The Broward psychiatric hospital was at full capacity with adults and adolescents who were mentally ill; the air conditioning wasn’t working and they couldn’t open windows. So what did the director of nursing at Larkin do to seek help? He wrote an email — to a Broward County commissioner, whose office was closed.

Larkin Community Hospital Behavioral Health Services is the sister operation to the adjacent Hollywood Hills rehab center, where eight residents died on Sept. 13 when power was lost to an air conditioning system and a set of portable air coolers malfunctioned. A ninth resident died Tuesday.

Ryan had forwarded the email to Justin Senior, secretary of the Agency for Health Care Administration, and its release Tuesday night was intended to underscore the inadequacy of the nursing home’s calls for help. But beyond highlighting the nursing home’s feckless response, the email also raises doubts about the state’s strategy for helping elder-care operators brace for a looming catastrophe.

During a conference call with nursing home and ALF representatives in the run-up to the storm, Gov. Scott did something that might seem unusual for the leader of the nation’s third-largest state.

Scott, who wedged in the conference call amid a flurry of interviews with cable news anchors, gave out a private cell phone number to the caregivers. He said give us a call if you have a problem.

Many did just that, including the Hollywood Hills nursing home. The rehab center made multiple calls to the cell phone and to a separate state information hotline set up to deal with storm-related emergencies. In the calls, the Hollywood nursing home reported the electrical breakdown and indicated the situation was becoming increasingly urgent.

Not only did those calls fail to yield any substantive help, but they have resulted in sharp criticism from the governor’s office, which said the nursing home never reported that lives were in jeopardy. It also questioned why the staff didn’t take the sick and dying residents to Memorial Regional Hospital, which is next door.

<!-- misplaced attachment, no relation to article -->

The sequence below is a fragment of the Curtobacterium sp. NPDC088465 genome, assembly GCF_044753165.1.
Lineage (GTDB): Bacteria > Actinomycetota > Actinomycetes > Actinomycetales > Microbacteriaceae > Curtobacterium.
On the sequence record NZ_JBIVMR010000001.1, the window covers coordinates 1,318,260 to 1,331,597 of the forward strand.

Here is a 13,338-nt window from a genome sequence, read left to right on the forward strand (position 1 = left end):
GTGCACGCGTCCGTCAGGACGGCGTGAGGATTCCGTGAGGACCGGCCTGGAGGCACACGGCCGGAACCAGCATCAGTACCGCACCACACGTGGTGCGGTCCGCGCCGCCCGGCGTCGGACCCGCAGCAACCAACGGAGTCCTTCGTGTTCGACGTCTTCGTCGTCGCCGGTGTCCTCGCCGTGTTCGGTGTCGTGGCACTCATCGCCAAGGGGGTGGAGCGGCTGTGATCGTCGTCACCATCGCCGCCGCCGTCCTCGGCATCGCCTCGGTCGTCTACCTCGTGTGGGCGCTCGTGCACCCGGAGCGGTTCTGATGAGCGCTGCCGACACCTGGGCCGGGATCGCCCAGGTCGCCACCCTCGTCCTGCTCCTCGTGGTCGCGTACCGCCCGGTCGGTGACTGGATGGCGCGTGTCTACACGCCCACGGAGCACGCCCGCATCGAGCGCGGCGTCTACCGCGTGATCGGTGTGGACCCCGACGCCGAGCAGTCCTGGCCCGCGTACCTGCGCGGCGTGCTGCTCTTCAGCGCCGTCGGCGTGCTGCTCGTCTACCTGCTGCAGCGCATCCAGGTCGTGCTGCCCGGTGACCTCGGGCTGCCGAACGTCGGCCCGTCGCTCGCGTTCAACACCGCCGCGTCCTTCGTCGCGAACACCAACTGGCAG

Late Wednesday, the state added to the barrage of condemnations, saying the nursing home had fudged its medical records after residents had been evacuated. One resident was reported to be breathing without difficulty — after already having died.

The deaths at Hollywood Hills have raised questions about the strategy of routing emergency pleas through the governor’s office as well as the thought process behind phoning Tallahassee or emailing a county commissioner rather than calling 911 when conditions are careening from uncomfortable to stifling to deadly. More here. 

September 20, 2017

Nursing homes, accustomed to Rick Scott admin's soft touch, scramble to meet hard deadline

Hollywood Hills Rehabilitation Center@MaryEllenKlas

Florida’s nursing homes and assisted-living facilities find themselves in an unfamiliar place this week — pushing back against Gov. Rick Scott’s administration over new rules that require them to purchase generator capacity by Nov. 15 to keep their residents safe and comfortable in a power outage.

With 56 days remaining before the state imposes $1,000-a-day fees, full panic mode has set in on an industry that is more accustomed to dealing with the gentle touch of state regulators and industry-friendly legislators than it is with facing new rules.

The board of directors of LeadingAge, an industry association that represents 350 non-profit senior homes, on Monday voted to ask the governor’s office to delay the mandate as impractical.

Another group, the Florida Health Care Association, which represents 550 for-profit nursing homes, announced it was convening a “summit” on Friday to voice its concerns about the timing, the logistics and the cost of the new rule. And the national board of Florida Argentum, which represents assisted living and memory care facilities, said Tuesday it is hoping for more time to pay for the new rules in Florida — which it estimates carry price tags of $75,000 to $200,000 per home.